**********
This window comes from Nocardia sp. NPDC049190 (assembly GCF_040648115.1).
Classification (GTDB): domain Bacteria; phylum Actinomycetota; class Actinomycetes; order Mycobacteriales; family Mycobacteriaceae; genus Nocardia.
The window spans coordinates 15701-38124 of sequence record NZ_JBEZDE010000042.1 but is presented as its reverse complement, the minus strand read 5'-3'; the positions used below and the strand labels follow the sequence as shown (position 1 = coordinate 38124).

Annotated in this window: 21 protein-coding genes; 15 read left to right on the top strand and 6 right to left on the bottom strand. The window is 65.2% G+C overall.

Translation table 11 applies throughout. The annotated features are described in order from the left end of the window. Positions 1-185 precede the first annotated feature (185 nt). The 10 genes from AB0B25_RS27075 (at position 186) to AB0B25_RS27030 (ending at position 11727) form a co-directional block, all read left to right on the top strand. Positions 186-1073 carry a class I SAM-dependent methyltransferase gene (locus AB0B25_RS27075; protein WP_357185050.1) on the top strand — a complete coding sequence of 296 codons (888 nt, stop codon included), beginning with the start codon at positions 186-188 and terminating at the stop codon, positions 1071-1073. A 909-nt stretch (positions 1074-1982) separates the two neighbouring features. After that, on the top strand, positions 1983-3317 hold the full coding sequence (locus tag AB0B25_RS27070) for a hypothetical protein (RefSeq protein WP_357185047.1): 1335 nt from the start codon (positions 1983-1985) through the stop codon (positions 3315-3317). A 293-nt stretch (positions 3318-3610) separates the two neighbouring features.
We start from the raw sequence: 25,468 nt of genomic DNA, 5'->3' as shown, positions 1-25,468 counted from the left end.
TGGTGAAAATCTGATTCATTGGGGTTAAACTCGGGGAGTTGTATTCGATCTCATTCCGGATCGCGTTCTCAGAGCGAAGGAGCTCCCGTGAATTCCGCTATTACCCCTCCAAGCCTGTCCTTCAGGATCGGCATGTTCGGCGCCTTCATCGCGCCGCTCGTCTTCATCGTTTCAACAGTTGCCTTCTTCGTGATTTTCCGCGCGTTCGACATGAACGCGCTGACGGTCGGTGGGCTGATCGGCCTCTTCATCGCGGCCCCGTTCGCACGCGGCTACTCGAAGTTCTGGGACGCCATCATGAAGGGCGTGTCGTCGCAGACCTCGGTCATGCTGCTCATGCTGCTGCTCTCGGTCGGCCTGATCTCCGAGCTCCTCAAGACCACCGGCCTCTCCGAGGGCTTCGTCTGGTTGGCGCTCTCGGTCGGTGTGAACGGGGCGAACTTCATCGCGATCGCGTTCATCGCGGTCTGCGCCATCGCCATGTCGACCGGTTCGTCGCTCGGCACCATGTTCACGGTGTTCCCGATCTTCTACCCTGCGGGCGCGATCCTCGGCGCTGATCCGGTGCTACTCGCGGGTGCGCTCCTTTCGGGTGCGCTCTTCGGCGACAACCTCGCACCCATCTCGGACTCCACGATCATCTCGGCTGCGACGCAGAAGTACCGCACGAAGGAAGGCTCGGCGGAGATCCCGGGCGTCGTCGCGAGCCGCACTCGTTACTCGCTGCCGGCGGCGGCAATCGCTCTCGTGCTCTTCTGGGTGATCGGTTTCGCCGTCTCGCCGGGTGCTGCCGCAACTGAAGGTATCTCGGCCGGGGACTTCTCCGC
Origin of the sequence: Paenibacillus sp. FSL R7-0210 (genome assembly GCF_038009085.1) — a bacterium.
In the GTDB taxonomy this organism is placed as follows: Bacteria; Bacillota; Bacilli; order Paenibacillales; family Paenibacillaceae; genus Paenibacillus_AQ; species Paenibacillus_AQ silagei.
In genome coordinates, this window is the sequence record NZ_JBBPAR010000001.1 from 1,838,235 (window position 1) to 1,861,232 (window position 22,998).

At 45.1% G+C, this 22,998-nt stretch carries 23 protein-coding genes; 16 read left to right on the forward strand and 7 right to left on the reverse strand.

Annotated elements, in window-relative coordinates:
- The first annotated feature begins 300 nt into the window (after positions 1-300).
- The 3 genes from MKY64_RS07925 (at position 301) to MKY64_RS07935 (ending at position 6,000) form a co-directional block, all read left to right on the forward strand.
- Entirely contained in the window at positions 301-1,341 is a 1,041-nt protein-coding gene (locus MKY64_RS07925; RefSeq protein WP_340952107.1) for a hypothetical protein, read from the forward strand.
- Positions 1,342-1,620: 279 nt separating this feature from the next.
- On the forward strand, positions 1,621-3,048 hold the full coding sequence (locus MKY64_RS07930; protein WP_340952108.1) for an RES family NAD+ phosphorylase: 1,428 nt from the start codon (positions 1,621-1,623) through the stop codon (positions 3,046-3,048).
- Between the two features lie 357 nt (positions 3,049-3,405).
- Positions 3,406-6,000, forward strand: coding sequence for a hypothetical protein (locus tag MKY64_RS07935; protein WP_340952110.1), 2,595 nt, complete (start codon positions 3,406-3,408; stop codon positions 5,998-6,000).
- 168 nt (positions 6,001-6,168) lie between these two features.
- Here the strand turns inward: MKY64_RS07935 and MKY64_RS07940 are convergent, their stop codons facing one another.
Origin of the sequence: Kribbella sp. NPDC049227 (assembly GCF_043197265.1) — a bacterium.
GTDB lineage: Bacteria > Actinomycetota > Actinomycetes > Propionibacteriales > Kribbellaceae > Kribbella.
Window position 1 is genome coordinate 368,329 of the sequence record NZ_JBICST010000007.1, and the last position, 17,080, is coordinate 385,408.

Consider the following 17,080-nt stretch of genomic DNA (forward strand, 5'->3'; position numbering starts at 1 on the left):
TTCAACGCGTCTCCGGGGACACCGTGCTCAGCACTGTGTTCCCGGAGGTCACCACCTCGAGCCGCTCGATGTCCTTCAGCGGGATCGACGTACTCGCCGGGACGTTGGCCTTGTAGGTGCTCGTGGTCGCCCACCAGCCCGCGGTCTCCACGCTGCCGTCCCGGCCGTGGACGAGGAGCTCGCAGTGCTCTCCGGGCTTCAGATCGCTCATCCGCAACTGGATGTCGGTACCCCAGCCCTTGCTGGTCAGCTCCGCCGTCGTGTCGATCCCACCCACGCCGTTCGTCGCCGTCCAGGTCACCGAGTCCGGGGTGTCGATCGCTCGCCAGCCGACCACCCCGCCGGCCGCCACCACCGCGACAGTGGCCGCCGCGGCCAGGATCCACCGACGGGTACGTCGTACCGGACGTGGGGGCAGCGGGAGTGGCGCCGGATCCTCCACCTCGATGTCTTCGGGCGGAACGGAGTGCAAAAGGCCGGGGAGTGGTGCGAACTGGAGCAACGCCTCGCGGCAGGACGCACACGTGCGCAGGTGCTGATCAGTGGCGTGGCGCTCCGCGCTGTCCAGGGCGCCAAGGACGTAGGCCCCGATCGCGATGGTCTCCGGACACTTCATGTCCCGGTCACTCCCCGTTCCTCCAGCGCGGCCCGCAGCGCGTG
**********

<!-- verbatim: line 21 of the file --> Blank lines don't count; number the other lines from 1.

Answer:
- Here the strand turns inward: MKY64_RS07935 and MKY64_RS07940 are convergent, their stop codons facing one another.